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Effectiveness of short-term air quality emission controls: a high-resolution model study of Beijing during the Asia-Pacific Economic Cooperation (APEC) summit period

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<mark>Journal publication date</mark>9/07/2019
<mark>Journal</mark>Atmospheric Chemistry and Physics
Issue number13
Number of pages18
Pages (from-to)8651-8668
Publication StatusPublished
<mark>Original language</mark>English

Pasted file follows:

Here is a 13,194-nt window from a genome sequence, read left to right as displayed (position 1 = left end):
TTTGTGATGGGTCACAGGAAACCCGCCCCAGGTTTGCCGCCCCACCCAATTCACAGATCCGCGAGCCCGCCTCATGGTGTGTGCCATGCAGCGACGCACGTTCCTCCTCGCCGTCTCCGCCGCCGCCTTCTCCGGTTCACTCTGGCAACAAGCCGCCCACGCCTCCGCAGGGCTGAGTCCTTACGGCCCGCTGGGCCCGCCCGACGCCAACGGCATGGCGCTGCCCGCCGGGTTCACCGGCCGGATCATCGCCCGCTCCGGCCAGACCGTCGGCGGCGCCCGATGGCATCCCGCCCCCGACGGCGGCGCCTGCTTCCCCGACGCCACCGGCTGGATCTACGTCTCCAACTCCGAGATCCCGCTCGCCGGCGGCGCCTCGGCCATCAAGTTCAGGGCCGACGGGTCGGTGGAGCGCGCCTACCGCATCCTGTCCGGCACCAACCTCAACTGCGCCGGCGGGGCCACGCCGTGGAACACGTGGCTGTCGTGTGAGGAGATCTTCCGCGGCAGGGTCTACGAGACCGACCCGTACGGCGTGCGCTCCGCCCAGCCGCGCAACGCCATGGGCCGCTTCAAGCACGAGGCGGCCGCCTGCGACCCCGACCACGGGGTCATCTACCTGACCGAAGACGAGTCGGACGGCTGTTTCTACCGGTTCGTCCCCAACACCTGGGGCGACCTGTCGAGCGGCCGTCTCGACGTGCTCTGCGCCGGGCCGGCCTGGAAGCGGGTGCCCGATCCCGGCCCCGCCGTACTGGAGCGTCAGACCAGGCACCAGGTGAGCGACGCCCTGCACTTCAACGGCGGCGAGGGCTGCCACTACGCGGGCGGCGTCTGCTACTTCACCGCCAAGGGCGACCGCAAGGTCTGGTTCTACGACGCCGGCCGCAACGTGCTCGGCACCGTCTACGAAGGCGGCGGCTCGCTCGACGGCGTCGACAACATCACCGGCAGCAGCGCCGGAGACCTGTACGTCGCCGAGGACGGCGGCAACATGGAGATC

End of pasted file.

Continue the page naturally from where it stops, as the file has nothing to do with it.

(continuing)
We explore the impacts of short-term emission controls on haze events in Beijing in October-November 2014 using high-resolution Weather Research and Forecasting model with Chemistry (WRF-Chem) simulations. The model reproduces surface temperature and relative humidity profiles over the period well and captures the observed variations in key atmospheric pollutants. We highlight the sensitivity of simulated pollutant levels to meteorological variables and model resolution and in particular to treatment of turbulent mixing in the planetary boundary layer. We note that simulating particle composition in the region remains a challenge, and we overpredict span classCombining double low line"inline-formula"NH4/span and span classCombining double low line"inline-formula"NO3/span at the expense of span classCombining double low line"inline-formula"SO4/span. We find that the emission controls implemented for the Asia-Pacific Economic Cooperation (APEC) summit period made a relatively small contribution to improved air quality (20 %-26 %), highlighting the important role played by favourable meteorological conditions over this period. We demonstrate that the same controls applied under less favourable meteorological conditions would have been insufficient in reducing pollutant levels to meet the required standards. Continued application of these controls over the 6-week period considered would only have reduced the number of haze days when daily mean fine particulate matter exceeds 75 span classCombining double low line"inline-formula"μg m-3/span from 15 to 13 d (days). Our study highlights the limitations of current emission controls and the need for more stringent measures over a wider region during meteorologically stagnant weather.